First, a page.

Contact: Byron Spice
Carnegie Mellon's Project Olympus
Receives Grant From Heinz Endowments
Incubator Lab Will Boost Economic Development in Western Pennsylvania
PITTSBURGH—The Heinz Endowments has awarded $400,000 to Carnegie Mellon University's School of Computer Science to launch Project Olympus, a new initiative to chart exciting directions for the next generation of computing.
The project, directed by Distinguished Career Professor of Computer Science Lenore Blum, is designed to bring the university's researchers together with innovators at major technology companies in the Pittsburgh area, such as Seagate, Google, Microsoft, Apple and Intel.
"We expect to not only produce new science and technologies but to also move those discoveries into local companies or new spin-offs for commercial development," Blum said. "We're convinced that the ideas hatched here can also be brought to fruition here, so the talented students who graduate from our universities can pursue careers in our region."
Project Olympus will build on the success of Carnegie Mellon's five-year-old ALADDIN Center, a multidisciplinary group co-directed by Blum that applies new problem-solving methods and theoretical ideas to real-life problems. Among its innovations was CAPTCHAs, a test involving distorted letters and numbers that Web sites such as Yahoo! use to block malevolent computer programs.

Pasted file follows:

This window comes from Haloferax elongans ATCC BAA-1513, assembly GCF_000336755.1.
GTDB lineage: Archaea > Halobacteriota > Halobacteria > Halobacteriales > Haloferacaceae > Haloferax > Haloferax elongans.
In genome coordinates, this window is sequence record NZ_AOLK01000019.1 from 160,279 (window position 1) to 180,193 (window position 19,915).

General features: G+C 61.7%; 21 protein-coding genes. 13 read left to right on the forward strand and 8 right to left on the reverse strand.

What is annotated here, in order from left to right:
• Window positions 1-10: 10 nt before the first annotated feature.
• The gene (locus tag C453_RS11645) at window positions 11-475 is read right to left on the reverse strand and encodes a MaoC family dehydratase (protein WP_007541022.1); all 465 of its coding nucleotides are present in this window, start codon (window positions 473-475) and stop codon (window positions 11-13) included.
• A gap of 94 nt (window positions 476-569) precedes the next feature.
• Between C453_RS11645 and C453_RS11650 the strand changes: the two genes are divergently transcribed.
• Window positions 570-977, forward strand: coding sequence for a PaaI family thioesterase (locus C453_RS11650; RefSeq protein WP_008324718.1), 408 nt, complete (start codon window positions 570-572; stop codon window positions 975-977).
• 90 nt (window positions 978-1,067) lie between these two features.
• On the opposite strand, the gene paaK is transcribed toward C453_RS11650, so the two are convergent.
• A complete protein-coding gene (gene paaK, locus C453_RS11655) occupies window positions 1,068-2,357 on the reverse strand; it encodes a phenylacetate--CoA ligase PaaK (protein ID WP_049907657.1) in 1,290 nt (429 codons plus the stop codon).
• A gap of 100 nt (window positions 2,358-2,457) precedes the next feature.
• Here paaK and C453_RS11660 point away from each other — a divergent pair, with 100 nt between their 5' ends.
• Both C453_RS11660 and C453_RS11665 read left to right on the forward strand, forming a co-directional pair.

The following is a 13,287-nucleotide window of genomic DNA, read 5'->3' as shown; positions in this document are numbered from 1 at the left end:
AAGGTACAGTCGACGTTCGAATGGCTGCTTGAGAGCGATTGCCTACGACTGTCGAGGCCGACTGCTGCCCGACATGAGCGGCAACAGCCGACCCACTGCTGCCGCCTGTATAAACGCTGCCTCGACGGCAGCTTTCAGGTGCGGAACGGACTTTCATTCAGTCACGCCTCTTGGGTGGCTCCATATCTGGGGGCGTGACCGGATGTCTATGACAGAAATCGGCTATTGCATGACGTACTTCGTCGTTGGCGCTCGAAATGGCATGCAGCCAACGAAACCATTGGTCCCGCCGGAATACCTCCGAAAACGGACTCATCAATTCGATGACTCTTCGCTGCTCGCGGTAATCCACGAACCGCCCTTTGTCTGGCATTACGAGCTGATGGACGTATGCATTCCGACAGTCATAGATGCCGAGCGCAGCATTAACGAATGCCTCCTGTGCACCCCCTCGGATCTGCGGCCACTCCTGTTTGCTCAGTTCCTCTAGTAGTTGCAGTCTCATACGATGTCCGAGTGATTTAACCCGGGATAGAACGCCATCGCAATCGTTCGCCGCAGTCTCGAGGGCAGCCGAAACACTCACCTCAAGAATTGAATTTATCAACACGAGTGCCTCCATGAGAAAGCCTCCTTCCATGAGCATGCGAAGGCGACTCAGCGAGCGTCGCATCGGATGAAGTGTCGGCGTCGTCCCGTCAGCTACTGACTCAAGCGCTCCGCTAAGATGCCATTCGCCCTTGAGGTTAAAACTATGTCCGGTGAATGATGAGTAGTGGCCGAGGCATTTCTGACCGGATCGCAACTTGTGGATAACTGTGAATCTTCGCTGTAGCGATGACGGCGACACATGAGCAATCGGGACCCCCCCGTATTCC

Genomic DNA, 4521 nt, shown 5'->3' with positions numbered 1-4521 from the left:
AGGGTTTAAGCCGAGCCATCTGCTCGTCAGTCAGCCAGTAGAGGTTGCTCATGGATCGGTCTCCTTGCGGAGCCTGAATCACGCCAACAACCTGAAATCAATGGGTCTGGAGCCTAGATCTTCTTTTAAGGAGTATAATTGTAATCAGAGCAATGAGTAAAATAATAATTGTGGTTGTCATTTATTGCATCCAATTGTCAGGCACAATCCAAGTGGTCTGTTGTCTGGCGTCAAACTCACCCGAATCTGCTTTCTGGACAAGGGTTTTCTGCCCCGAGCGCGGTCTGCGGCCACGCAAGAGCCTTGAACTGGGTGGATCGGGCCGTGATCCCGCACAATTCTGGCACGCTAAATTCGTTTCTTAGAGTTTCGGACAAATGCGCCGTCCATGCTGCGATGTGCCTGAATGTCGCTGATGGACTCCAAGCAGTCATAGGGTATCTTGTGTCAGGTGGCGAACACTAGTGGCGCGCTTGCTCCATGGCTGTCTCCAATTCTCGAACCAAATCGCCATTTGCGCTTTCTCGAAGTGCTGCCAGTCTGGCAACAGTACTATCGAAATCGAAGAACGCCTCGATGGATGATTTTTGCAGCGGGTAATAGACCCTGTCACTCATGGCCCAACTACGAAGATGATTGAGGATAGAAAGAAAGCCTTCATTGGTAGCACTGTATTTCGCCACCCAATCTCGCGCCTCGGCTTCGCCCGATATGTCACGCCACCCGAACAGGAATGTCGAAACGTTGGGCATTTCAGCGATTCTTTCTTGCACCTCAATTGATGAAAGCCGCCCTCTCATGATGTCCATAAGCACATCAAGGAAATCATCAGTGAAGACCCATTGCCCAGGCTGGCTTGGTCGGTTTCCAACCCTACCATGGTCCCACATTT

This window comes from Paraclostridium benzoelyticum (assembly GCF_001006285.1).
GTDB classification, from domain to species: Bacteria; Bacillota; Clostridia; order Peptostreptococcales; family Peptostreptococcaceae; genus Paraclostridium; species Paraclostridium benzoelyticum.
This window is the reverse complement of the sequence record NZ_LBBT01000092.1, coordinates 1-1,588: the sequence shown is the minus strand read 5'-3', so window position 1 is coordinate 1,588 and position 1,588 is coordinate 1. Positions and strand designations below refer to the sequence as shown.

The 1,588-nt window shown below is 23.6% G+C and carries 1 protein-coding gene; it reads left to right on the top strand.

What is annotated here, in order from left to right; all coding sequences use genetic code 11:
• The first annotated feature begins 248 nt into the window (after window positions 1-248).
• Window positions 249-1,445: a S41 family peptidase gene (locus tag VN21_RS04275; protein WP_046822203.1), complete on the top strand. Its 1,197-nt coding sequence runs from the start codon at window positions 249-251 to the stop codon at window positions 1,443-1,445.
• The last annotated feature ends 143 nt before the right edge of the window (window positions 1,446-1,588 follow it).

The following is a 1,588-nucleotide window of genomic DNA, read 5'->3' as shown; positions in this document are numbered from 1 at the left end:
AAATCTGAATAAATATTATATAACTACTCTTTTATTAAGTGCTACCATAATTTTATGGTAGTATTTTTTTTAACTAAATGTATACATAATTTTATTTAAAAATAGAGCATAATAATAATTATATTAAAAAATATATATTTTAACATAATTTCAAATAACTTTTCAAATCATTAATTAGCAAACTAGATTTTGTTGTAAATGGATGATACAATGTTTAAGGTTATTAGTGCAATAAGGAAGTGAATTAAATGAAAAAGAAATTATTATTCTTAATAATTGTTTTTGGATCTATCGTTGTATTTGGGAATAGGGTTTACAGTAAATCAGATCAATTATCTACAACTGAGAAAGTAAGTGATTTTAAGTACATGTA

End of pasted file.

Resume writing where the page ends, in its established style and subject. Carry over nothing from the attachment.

The Olympus team will employ groups of students, faculty and industry researchers that focus on particular areas. The first of these "probes" will explore a technique called human computation that was pioneered by Luis von Ahn, assistant professor of computer science and a 2006 MacArthur Foundation "genius grant" winner. The technique uses multiplayer Internet games to harness human brainpower to solve problems, such as comprehension of images that remain beyond the capabilities of digital computers. Another probe will explore how to best exploit the coming generation of "multi-core" computer chips, which contain far more computer processors than the one or two processors common on today's computer chips. Plans also call for a probe on how to develop and verify control software for safety-critical medical devices, such as drug infusion pumps.
Computing will increasingly involve the accumulation, management and searching of huge stores of information, increased interconnectedness of computer users and, at the high end of performance, computers capable of quadrillions of calculations each second. These capabilities, Blum said, offer both challenges and opportunities and will require new levels of fundamental theory and innovation by computer scientists.